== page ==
Food Fight!

The Sloppy Joe, as we know it, is a supremely Jersey concoction. Or is it?

In much of America, the Sloppy Joe is a mess of ground beef in spicy tomato sauce on a bun. In North Jersey, no deli owner worth the pencil behind his ear would call such an ignoble creation a Sloppy Joe. That sacrosanct name is reserved for a double-decker of meat, cheese, coleslaw, and Russian dressing on thin-sliced rye. No dispute. But ask where the Sloppy Joe originated, and you are inviting a deli duel—frilled toothpicks at twenty paces!

The gospel according to South Orange’s Town Hall Deli: In the 1930s, Maplewood mayor Thomas Sweeney returned from a trip to Cuba raving about the Sloppy Special, a sandwich he had eaten at Sloppy Joe’s Bar and Eatery in Havana. The mayor asked Fred Joost and Hans Berdorf (who worked for the original owner of Town Hall Deli and eventually bought the place) to recreate the sandwich, which they gladly did. Today, Town Hall still serves the Original—ham, tongue, coleslaw, Swiss cheese, and Russian dressing on rye—and many variations.

Competing versions of the story have circulated for years.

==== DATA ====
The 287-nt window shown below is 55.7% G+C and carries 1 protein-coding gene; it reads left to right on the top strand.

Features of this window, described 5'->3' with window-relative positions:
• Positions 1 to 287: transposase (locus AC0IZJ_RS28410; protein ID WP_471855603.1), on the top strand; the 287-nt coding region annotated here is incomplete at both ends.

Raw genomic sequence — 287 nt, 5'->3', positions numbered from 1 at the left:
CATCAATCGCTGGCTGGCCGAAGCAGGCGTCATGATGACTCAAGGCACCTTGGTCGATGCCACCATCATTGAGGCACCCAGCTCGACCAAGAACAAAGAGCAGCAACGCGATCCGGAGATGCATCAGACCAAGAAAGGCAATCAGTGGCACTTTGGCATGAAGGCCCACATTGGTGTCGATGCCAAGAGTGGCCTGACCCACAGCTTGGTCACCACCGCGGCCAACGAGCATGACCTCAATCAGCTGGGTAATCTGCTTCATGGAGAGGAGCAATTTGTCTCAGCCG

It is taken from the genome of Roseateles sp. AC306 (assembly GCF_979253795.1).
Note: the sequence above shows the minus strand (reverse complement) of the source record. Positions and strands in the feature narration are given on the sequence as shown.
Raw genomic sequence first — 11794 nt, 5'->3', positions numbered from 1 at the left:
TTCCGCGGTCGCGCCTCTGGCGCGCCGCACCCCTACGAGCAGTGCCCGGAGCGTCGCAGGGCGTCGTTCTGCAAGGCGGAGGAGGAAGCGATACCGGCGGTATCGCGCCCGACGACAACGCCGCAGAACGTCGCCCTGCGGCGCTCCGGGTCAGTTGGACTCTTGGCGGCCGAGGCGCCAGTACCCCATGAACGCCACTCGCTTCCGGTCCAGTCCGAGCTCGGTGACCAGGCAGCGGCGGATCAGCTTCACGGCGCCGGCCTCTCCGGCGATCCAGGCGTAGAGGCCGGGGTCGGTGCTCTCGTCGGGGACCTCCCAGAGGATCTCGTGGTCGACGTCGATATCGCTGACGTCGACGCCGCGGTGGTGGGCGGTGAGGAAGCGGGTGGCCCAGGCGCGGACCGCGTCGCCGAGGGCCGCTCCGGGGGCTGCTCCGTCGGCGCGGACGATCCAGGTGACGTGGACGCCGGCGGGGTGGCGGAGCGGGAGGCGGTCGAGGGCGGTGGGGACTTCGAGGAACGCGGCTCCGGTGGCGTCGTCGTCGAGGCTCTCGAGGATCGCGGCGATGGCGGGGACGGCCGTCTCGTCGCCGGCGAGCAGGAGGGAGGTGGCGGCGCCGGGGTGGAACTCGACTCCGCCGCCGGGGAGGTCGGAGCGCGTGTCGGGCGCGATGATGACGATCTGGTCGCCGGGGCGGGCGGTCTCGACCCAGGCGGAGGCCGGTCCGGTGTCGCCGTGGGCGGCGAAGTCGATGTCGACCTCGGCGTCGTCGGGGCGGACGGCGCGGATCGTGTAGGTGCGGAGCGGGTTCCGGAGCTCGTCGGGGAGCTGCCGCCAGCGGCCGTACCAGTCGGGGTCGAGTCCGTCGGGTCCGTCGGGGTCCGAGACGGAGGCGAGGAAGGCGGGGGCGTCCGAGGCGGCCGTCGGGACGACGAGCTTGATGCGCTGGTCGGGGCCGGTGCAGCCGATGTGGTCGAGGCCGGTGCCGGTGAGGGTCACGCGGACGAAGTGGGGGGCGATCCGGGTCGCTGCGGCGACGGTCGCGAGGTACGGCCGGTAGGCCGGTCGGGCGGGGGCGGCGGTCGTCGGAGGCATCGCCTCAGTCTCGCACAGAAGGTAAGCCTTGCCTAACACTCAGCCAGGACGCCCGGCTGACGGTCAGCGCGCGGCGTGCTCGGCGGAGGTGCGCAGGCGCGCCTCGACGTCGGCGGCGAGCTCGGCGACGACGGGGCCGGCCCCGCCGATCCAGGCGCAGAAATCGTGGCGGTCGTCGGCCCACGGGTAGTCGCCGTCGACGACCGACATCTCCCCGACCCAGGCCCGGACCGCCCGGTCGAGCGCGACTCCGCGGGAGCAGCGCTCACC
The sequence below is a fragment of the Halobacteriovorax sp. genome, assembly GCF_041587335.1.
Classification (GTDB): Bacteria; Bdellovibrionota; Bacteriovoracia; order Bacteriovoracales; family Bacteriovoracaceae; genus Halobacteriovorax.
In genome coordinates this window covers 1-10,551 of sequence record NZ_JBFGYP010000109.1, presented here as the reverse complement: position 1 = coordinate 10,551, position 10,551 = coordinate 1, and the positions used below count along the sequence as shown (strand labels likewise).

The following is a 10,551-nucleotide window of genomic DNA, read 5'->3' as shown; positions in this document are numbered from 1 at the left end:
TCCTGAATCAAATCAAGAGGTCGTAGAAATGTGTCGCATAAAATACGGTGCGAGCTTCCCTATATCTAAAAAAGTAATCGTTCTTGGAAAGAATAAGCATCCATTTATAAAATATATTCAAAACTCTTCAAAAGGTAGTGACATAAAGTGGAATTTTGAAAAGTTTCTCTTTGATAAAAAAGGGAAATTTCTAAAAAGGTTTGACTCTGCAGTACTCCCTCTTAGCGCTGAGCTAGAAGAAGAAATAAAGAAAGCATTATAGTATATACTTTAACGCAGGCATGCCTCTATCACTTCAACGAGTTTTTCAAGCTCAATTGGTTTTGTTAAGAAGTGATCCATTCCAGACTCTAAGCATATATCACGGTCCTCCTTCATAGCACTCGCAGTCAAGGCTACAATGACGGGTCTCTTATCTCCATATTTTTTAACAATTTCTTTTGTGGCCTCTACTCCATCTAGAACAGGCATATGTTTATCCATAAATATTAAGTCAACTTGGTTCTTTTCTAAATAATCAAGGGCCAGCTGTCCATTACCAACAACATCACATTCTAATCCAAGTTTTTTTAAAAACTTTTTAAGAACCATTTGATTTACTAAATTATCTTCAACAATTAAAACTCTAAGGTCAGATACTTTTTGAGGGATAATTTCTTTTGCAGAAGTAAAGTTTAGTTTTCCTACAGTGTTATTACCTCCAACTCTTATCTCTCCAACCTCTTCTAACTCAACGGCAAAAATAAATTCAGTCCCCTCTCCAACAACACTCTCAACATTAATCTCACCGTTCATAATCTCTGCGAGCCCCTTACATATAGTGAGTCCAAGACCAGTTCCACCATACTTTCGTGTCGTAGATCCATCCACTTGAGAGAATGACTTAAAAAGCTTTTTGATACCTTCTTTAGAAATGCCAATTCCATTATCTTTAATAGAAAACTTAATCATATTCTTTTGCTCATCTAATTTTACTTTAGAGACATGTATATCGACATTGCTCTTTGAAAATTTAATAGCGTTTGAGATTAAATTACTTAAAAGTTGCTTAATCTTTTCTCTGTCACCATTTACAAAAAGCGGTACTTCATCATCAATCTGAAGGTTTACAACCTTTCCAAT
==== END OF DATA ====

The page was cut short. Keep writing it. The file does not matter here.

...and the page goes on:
One credits a now-closed deli in Madison. Another claims the traveler was a Chatham resident. In 2001, a New York Times article said that Havana eatery merely laid out a spread of fixings and let the customer build his or her own sandwich. In that account, Sweeney loved his double-decker creation so much that he had the Town Hall guys cater his poker games with it.

Was it Sweeney, then, who created the Joe in a flash of inspiration as he beheld the Havana smorgasbord? Tony Wonski, who has owned the Town Hall Deli since 2003, has a 1939 menu from Sloppy Joe’s Bar. Under “Lunch” it lists a “Sloppy Special,” which Wonski says was the double-decker Sweeney flipped for.

Today, excellent Sloppy Joes can be found at several other North Jersey delis, including the Towne (New Providence), the Hickory Tree (Chatham), the Hill City (Summit), the Millburn (Millburn), and the Evergreen (Springfield). “Its origin is very clearly localized and popularized in this area,” says Wonski. Lou Napolitano, owner of Hickory Tree, agrees. “Once you leave the Morris and Essex county areas, nobody knows what it is,” he says, adding that even his Cape May summer neighbors think a Sloppy Joe is a heap of ground beef.

But that may be changing. Wonski ships his Joes all over the States (priority overnight, insulated, on ice, so they’re not soggy), meaning they might not be so iconically “Jersey” for long.

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